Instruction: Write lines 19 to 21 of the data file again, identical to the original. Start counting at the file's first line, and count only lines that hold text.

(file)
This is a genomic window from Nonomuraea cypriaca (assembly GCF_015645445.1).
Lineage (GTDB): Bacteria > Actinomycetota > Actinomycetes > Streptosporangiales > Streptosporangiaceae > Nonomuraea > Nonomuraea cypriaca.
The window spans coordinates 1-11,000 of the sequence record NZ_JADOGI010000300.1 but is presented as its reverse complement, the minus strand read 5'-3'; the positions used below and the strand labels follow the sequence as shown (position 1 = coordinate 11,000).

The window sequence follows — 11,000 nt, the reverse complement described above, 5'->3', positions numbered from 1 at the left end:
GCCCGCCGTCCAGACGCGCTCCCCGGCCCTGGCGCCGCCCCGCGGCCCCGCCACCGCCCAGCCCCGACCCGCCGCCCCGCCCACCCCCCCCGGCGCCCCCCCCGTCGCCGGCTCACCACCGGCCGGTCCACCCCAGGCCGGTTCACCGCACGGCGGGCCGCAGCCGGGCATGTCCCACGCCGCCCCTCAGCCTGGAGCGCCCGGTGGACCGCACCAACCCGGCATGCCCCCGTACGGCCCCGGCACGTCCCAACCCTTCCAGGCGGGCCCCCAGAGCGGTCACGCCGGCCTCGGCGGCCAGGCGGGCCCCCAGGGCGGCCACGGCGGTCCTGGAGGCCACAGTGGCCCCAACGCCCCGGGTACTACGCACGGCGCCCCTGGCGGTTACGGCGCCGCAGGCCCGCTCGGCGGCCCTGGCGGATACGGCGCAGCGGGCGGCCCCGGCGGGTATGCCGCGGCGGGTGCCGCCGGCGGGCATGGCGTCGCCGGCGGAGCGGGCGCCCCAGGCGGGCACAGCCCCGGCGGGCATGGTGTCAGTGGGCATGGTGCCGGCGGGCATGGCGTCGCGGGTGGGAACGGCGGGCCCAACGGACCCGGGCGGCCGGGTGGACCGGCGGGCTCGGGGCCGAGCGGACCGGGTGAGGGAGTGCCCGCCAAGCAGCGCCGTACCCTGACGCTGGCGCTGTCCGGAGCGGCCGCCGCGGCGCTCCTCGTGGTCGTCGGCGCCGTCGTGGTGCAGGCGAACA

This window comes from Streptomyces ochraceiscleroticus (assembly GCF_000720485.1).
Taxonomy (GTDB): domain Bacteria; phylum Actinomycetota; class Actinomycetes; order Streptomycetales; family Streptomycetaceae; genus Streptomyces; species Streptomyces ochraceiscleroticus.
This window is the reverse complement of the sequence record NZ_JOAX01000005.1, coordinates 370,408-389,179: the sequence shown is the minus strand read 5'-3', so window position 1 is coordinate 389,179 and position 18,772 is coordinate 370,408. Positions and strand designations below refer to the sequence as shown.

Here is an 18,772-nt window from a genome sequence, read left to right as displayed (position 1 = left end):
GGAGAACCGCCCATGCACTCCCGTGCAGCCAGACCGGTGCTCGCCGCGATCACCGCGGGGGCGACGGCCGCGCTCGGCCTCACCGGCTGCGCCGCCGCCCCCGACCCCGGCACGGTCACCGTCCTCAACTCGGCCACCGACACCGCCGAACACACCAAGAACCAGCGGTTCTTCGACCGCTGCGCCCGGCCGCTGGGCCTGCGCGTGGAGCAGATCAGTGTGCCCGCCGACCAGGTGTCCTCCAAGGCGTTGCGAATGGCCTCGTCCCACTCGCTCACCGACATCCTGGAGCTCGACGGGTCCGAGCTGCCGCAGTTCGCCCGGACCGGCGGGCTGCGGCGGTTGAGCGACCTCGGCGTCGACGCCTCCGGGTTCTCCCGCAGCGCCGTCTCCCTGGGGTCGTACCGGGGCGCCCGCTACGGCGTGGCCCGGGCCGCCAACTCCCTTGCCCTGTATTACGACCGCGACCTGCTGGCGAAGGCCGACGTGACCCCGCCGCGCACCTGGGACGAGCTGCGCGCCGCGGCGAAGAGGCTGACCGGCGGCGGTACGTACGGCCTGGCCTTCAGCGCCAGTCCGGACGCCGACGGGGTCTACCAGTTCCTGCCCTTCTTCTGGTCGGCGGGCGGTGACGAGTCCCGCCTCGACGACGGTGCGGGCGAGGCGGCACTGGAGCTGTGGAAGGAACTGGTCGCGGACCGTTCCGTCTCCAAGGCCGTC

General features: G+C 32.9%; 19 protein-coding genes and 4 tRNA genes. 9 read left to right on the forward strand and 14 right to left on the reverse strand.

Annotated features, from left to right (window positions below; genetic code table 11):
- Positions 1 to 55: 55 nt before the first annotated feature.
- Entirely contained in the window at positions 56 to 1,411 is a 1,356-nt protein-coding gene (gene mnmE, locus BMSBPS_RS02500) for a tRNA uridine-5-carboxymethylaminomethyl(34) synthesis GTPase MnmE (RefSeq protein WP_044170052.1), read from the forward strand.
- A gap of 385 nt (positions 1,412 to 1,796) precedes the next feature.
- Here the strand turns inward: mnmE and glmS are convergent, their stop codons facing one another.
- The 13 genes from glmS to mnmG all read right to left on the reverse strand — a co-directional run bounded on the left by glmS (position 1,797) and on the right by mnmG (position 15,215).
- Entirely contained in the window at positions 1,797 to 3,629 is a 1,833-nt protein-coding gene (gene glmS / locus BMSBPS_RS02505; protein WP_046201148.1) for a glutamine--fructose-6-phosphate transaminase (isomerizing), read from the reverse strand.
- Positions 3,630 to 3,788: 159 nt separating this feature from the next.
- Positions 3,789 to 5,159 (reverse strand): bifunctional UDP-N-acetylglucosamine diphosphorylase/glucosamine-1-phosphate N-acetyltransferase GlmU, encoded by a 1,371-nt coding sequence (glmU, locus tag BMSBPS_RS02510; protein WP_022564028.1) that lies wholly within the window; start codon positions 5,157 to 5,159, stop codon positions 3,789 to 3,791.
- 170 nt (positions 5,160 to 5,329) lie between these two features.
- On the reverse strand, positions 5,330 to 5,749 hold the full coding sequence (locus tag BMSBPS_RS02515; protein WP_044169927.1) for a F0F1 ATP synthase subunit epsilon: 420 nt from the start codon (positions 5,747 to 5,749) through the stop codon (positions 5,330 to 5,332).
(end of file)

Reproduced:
- Positions 3,630 to 3,788: 159 nt separating this feature from the next.
- Positions 3,789 to 5,159 (reverse strand): bifunctional UDP-N-acetylglucosamine diphosphorylase/glucosamine-1-phosphate N-acetyltransferase GlmU, encoded by a 1,371-nt coding sequence (glmU, locus tag BMSBPS_RS02510; protein WP_022564028.1) that lies wholly within the window; start codon positions 5,157 to 5,159, stop codon positions 3,789 to 3,791.
- 170 nt (positions 5,160 to 5,329) lie between these two features.